Through reading, preparation and on-line group discussions, students have an opportunity to practice communication, reflection, listening, and reasoning in the moral and ethical dimensions of spiritual care and supervision. Note : Additional fees not charged for identity verification in distance education programs. In the final year, DMin students write a thesis or a final project. DM and DM must be taken sequentially in one academic year.
The goals of this year-course are to improve the quality of theses, and to strengthen the research and writing skills of students. The specific objectives for this half of the course include: 1 helping students formulate manageable research questions and 2 identifying resources for addressing those questions.
Students craft a satisfactory thesis proposal and a working resource list. UT and UT must be taken sequentially in one academic year. Highly recommended for MDiv students writing a thesis, and second-year MA students. PhD degree candidates who have completed their residency or tuition-unit requirements, without having completed the academic requirements, must register for this course in the semester immediately following the term in which the residency or tuition-unit obligation is satisfied. In the final year, students select of the following options a six credits for a thesis or a senior project or b six credits from elective courses.
Students declare the option chosen for fulfilling this final six-credit requirement by submitting the thesis proposal form to the registrar by the deadline as specified in the academic calendar. Students registered for UT and UT register for the 4-credit option, otherwise register for the 6-credit course. In the final year, MDiv students select one of the following options a six credits for a thesis or a senior project, or b six credits from elective courses. Students submit the thesis proposal form to the registrar by the deadline as specified in the academic calendar.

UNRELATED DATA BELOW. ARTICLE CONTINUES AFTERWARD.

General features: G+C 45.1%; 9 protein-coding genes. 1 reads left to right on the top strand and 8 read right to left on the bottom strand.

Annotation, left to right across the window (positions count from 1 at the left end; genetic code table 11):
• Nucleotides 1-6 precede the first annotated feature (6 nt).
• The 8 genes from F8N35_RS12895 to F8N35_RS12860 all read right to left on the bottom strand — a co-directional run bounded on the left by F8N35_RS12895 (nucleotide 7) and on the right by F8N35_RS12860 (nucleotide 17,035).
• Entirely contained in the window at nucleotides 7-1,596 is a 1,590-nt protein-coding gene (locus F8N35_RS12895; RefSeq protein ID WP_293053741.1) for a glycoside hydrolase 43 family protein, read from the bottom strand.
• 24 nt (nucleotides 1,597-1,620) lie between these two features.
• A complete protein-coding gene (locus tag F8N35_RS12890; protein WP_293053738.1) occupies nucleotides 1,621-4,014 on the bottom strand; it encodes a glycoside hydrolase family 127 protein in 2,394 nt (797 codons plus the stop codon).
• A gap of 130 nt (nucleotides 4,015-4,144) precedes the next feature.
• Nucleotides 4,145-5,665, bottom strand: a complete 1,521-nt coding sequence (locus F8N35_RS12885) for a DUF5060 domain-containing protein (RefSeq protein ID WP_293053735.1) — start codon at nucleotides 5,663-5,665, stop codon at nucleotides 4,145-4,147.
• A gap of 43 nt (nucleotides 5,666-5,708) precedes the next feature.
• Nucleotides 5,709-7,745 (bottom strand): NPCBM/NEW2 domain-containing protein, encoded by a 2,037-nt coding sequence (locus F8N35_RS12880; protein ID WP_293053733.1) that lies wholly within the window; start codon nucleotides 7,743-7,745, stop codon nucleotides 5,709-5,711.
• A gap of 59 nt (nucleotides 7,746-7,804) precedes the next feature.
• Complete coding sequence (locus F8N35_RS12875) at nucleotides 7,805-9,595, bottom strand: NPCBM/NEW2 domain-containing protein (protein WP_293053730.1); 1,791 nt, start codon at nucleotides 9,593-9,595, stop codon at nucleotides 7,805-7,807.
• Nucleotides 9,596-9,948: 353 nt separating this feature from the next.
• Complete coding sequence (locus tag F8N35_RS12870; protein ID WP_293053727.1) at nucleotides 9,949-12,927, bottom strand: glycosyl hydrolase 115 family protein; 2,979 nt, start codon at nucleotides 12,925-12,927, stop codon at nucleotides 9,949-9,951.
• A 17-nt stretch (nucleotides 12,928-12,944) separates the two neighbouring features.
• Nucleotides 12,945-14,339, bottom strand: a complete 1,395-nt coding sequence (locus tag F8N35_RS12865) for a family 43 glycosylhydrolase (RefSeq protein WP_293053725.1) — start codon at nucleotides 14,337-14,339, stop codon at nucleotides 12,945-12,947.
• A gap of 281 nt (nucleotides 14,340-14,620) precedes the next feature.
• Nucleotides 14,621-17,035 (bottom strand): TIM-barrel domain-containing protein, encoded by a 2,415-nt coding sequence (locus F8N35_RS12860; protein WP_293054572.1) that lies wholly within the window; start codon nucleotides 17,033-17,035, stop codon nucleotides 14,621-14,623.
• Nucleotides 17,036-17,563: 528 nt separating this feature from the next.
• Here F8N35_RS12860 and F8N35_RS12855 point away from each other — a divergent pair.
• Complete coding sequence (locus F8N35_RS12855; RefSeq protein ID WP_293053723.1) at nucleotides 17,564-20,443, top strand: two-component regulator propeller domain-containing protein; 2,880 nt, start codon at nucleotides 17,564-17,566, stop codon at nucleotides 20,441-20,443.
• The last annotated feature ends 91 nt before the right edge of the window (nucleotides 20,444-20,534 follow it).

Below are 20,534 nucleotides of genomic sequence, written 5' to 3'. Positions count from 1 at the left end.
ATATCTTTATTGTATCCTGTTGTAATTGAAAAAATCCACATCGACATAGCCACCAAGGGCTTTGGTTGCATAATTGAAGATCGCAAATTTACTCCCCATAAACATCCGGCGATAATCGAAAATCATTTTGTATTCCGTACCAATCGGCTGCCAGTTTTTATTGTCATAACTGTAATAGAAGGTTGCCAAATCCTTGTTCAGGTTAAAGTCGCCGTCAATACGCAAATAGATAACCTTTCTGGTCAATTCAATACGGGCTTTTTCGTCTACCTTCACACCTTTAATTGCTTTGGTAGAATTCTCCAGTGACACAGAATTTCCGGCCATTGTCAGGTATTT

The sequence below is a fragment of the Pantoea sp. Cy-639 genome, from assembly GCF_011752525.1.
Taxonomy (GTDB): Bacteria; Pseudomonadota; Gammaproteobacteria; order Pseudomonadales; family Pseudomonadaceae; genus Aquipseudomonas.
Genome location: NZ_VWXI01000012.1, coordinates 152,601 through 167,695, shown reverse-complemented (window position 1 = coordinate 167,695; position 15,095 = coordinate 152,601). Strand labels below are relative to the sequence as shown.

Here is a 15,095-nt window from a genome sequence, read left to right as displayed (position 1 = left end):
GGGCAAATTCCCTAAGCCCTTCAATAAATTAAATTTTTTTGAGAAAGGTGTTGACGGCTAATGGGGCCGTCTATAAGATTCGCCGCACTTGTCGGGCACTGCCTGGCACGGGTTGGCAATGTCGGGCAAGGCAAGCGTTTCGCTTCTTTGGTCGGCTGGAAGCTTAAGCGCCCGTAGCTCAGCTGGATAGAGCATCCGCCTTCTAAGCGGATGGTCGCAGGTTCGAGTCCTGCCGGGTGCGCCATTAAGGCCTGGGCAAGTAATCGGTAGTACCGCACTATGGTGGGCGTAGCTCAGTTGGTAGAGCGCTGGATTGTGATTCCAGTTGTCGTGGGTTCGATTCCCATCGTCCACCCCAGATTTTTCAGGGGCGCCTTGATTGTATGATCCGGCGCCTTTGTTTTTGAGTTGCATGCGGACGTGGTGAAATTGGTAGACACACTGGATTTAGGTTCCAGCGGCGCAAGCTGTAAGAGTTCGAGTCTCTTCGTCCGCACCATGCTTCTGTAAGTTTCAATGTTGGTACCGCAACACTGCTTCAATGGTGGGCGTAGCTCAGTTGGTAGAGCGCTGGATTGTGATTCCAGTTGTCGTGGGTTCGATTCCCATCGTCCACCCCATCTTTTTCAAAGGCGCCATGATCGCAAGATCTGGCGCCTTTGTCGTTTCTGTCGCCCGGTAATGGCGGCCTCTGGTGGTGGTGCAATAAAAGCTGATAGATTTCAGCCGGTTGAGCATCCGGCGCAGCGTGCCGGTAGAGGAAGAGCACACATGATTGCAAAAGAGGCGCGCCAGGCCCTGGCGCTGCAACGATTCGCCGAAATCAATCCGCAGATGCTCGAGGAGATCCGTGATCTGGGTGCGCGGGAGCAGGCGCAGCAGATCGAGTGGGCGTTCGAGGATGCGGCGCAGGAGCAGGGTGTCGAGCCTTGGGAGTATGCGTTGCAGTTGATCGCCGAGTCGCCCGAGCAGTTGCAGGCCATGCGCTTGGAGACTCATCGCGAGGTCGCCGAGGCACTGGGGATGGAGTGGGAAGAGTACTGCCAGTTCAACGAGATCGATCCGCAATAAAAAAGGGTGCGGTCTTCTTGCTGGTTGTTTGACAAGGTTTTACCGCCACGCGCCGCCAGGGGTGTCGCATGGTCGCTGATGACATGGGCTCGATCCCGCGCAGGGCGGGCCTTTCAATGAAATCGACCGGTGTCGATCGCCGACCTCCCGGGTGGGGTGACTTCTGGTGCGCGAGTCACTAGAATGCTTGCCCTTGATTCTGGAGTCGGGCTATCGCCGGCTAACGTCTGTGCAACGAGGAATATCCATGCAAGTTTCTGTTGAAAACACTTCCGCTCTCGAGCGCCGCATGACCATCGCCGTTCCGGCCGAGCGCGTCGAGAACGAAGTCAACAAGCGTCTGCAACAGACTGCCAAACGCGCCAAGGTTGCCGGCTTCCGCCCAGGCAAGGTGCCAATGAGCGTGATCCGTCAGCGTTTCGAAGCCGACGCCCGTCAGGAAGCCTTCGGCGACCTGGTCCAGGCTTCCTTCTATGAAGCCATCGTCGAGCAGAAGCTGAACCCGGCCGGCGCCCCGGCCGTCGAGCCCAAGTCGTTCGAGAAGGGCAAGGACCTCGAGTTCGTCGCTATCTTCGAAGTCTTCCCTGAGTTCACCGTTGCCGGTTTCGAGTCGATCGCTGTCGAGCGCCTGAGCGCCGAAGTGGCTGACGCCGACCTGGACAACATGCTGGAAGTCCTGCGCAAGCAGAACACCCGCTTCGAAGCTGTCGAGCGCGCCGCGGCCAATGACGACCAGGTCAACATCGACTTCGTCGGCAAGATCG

Note : Required for MA students. Consult the academic calendar regarding due dates for submissions of the thesis proposal form, the preliminary outline and bibliography, and the thesis.
It can be written in either the fall or spring semester. The topic of the extended paper is established in collaboration with the instructor. Students must also register for the course in which the paper is completed. Note : Required for STM students. The paper does not carry curricular points of credit apart from the points normally assigned to the course in which it is written.
This seminar is committed to enhance the interdisciplinary nature of the Union PhD program, it invites faculty and other scholars from different fields to attend to the ongoing dialogue among the different disciplines.
The Praxis of Empathy - Michael Jimenez on Theology as Biography
Note : Required for first- and second-year PhD students. Open to all PhD students. Meets every other week. Given two times each semester — fall and spring. Register with an Language Exam Registration form. See dates listed in the academic calendar. Passing of two modern language exams is required for PhD students. Following completion of the MPhil requirements, students become eligible for the PhD and prepares a proposal for a dissertation that must be approved by the faculty.
Normally, the dissertation proposal will be submitted six months to one year following the completion of the comprehensive examinations. Students draft a proposal, which the principal advisers examine. When the advisers believe the proposal is ready for formal review by the faculty of the program in which it is being written, a hearing is set up with the student and at least three faculty who shall be members of the dissertation committee.
After this committee approves the proposal, the advisers notify the Academic Office in writing of the approval. PhD candidates register for this course in the semester in which the primary advisor indicates the dissertation is to be defended. This course is reflected on student transcripts following successful deposit of the PhD dissertation. By working on actual writing assignments students have in their current courses, this class seeks to illuminate the writing process in ways immediately applicable to students.